abstract = "The study summarizes the evidence on the effectiveness of therapeutic shoes on foot function, foot pain, physical functioning, health-related quality of life, adherence, adverse events and patient satisfaction in patients with rheumatoid arthritis (RA). Studies investigating the effect of (ready- or custom-made) therapeutic shoes were included. For between-group designs, studies comparing therapeutic shoes versus non-therapeutic shoes were included. A literature search was conducted in The Cochrane Central Registry for Controlled Trials (CENTRAL), PubMed, EMBASE and PEDro up to January 19, 2017. Quantitative data analysis was conducted; when this was not possible qualitative data analysis was performed. Eleven studies were identified. For custom-made shoes, no studies reporting between-group differences were available. Qualitative data-syntheses of the within-group differences resulted in weak evidence for the reduction of foot pain and improvement of physical functioning. For ready-made shoes, one study reported between-group differences, resulting in inconclusive evidence for improvement of foot function. Quantitative data-analyses of within-group differences resulted in a medium to large effect for the reduction of foot pain (SMD 0.60, 95{\%} CI 0.28-0.92; P ≤ 0.001; 184 participants) and a small to medium effect for the improvement of physical functioning (SMD 0.30, 95{\%} CI 0.04-0.56; P = 0.02; 150 participants). Qualitative data-synthesis of within-group differences resulted in weak evidence for improvement of foot function. Within-group results indicate that therapeutic shoes are likely to be effective in patients with RA. Definitive high-quality RCTs are necessary to investigate the between-group effectiveness of therapeutic shoes in patients with RA.",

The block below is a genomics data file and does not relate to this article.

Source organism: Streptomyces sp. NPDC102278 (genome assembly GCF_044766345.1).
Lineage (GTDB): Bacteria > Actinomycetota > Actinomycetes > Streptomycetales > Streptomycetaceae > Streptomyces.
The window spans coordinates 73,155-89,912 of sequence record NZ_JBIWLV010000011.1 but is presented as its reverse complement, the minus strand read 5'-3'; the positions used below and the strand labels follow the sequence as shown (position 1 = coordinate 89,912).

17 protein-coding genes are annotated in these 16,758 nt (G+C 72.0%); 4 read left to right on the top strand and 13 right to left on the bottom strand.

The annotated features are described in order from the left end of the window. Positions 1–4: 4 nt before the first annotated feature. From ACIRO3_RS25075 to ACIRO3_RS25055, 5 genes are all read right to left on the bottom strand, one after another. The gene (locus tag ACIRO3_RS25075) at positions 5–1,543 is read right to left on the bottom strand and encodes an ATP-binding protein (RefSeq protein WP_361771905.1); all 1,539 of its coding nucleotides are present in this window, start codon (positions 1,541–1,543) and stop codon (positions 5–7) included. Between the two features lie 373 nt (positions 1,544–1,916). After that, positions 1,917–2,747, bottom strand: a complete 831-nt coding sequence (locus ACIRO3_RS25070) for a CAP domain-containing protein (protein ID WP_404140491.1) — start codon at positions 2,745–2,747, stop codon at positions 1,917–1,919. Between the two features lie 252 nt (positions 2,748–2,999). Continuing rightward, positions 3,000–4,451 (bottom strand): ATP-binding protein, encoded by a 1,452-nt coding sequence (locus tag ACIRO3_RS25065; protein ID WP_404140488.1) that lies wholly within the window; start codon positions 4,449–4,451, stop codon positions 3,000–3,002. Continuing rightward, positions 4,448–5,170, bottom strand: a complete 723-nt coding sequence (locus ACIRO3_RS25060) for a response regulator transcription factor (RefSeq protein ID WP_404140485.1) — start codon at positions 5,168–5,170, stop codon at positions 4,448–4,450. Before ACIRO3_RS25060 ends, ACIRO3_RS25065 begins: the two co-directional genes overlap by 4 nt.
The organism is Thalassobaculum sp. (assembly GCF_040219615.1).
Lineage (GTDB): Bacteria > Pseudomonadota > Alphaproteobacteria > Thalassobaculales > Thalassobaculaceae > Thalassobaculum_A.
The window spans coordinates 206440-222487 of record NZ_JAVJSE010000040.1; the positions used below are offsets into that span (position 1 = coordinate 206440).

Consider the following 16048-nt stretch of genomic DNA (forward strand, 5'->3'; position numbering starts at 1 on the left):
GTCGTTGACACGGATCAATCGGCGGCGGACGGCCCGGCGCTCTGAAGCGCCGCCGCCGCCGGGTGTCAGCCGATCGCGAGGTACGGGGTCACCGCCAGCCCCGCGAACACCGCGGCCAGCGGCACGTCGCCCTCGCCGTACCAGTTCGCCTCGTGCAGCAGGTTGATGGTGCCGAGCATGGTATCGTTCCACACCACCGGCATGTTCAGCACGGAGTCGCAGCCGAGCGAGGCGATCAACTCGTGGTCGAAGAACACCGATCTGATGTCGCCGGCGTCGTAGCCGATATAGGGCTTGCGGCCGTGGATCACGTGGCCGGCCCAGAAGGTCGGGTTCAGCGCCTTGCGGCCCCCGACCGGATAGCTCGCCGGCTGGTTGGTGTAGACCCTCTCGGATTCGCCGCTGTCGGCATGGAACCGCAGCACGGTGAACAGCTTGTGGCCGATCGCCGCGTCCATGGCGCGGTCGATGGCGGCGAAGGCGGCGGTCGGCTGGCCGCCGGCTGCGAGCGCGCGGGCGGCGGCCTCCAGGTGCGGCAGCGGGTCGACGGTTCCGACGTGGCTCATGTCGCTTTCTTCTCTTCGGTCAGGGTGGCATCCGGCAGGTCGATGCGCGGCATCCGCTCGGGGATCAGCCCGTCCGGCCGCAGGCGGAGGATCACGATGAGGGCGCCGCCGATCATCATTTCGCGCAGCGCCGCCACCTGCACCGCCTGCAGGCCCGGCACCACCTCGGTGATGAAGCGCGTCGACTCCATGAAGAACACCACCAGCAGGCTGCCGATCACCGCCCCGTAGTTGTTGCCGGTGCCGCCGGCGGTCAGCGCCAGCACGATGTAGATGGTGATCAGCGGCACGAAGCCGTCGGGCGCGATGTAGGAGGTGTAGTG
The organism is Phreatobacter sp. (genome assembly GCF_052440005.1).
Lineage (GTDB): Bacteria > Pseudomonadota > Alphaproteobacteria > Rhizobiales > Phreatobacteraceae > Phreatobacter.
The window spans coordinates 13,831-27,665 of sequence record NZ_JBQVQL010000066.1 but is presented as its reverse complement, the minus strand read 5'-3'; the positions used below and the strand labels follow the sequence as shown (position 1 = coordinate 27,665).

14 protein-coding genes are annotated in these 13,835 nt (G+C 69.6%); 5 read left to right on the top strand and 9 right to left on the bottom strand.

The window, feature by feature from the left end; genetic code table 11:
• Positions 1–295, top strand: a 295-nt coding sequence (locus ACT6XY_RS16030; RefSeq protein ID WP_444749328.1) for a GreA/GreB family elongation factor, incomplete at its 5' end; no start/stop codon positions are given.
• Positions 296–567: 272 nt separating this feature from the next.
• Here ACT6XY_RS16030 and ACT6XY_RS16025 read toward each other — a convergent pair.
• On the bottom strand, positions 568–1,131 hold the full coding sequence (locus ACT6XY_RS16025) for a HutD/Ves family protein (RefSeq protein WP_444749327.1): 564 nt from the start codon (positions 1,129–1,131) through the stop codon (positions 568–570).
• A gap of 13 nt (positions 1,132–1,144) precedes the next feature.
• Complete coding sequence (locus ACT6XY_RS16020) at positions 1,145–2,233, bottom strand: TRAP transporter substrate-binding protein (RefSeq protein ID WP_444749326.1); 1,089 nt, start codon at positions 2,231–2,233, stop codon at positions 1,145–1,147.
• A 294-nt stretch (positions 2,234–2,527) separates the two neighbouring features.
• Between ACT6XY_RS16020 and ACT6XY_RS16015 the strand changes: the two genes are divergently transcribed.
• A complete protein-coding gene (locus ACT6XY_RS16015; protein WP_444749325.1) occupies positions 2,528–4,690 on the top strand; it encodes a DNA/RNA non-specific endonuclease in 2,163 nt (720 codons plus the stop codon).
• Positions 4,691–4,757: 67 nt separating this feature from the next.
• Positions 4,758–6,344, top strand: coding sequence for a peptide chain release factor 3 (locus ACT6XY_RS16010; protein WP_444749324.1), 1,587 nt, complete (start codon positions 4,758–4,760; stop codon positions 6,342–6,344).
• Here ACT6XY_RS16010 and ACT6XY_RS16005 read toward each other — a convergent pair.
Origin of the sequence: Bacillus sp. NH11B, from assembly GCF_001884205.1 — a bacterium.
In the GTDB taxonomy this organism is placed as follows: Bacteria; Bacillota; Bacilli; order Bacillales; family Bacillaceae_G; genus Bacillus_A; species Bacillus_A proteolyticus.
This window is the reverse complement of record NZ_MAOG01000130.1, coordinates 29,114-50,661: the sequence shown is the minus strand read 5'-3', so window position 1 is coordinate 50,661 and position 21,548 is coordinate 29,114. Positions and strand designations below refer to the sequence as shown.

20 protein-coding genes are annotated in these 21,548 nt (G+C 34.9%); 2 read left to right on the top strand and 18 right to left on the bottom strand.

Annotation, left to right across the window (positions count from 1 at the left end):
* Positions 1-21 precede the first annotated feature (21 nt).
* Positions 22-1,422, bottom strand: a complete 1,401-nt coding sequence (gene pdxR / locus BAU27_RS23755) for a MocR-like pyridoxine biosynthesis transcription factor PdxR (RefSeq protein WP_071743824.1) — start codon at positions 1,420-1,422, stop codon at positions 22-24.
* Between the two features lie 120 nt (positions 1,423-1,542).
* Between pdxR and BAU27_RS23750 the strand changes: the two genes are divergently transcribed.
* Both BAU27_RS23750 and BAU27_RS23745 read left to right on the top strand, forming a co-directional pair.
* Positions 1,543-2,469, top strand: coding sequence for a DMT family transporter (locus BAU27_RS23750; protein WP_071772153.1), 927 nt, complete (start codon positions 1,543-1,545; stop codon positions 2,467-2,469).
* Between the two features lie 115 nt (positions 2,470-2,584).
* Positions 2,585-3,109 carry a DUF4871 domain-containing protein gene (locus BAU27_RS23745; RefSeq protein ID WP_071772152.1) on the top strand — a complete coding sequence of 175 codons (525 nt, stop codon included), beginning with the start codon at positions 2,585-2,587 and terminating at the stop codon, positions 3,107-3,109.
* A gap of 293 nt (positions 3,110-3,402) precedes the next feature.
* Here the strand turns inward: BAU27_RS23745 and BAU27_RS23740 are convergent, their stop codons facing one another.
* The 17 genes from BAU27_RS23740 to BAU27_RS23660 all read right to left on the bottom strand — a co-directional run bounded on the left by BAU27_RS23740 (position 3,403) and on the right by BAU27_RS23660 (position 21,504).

keywords = "Arthritis, Rheumatoid/diagnosis, Chi-Square Distribution, Equipment Design, Evidence-Based Medicine, Foot/physiopathology, Foot Orthoses, Humans, Quality of Life, Recovery of Function, Shoes, Treatment Outcome",
author = "Marloes Tenten-Diepenmaat and {van der Leeden}, Marike and {Vliet Vlieland}, {Thea P M} and Roorda, {Leo D} and Joost Dekker",
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The effectiveness of therapeutic shoes in patients with rheumatoid arthritis : a systematic review and meta-analysis. / Tenten-Diepenmaat, Marloes; van der Leeden, Marike; Vliet Vlieland, Thea P M; Roorda, Leo D; Dekker, Joost.

In: Rheumatology International, Vol. 38, No. 5, 05.2018, p. 749-762.